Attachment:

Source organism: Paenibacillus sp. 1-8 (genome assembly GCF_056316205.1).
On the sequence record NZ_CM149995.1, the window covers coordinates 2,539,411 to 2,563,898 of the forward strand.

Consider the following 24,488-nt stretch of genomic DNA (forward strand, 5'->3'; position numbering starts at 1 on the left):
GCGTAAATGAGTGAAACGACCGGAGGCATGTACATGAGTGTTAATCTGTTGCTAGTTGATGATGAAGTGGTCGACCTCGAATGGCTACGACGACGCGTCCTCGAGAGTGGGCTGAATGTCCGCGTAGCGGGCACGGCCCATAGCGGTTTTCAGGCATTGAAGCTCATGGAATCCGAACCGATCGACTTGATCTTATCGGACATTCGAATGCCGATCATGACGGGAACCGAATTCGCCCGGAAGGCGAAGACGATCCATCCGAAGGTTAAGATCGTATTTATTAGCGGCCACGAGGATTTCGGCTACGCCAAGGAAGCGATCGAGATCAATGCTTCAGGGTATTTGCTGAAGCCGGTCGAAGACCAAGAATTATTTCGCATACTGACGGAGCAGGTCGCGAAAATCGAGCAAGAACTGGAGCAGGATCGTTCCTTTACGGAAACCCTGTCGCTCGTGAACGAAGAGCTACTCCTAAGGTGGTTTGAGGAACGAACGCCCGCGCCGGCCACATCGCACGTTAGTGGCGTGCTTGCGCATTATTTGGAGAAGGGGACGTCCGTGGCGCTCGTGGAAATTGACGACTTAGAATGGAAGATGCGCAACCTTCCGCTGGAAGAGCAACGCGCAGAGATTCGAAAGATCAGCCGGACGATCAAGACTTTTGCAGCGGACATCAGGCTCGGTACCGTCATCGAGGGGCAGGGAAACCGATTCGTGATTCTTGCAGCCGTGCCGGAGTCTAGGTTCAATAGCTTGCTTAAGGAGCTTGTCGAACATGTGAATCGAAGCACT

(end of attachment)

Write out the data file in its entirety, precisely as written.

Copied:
Source organism: Paenibacillus sp. 1-8 (genome assembly GCF_056316205.1).
On the sequence record NZ_CM149995.1, the window covers coordinates 2,539,411 to 2,563,898 of the forward strand.

Consider the following 24,488-nt stretch of genomic DNA (forward strand, 5'->3'; position numbering starts at 1 on the left):
GCGTAAATGAGTGAAACGACCGGAGGCATGTACATGAGTGTTAATCTGTTGCTAGTTGATGATGAAGTGGTCGACCTCGAATGGCTACGACGACGCGTCCTCGAGAGTGGGCTGAATGTCCGCGTAGCGGGCACGGCCCATAGCGGTTTTCAGGCATTGAAGCTCATGGAATCCGAACCGATCGACTTGATCTTATCGGACATTCGAATGCCGATCATGACGGGAACCGAATTCGCCCGGAAGGCGAAGACGATCCATCCGAAGGTTAAGATCGTATTTATTAGCGGCCACGAGGATTTCGGCTACGCCAAGGAAGCGATCGAGATCAATGCTTCAGGGTATTTGCTGAAGCCGGTCGAAGACCAAGAATTATTTCGCATACTGACGGAGCAGGTCGCGAAAATCGAGCAAGAACTGGAGCAGGATCGTTCCTTTACGGAAACCCTGTCGCTCGTGAACGAAGAGCTACTCCTAAGGTGGTTTGAGGAACGAACGCCCGCGCCGGCCACATCGCACGTTAGTGGCGTGCTTGCGCATTATTTGGAGAAGGGGACGTCCGTGGCGCTCGTGGAAATTGACGACTTAGAATGGAAGATGCGCAACCTTCCGCTGGAAGAGCAACGCGCAGAGATTCGAAAGATCAGCCGGACGATCAAGACTTTTGCAGCGGACATCAGGCTCGGTACCGTCATCGAGGGGCAGGGAAACCGATTCGTGATTCTTGCAGCCGTGCCGGAGTCTAGGTTCAATAGCTTGCTTAAGGAGCTTGTCGAACATGTGAATCGAAGCACT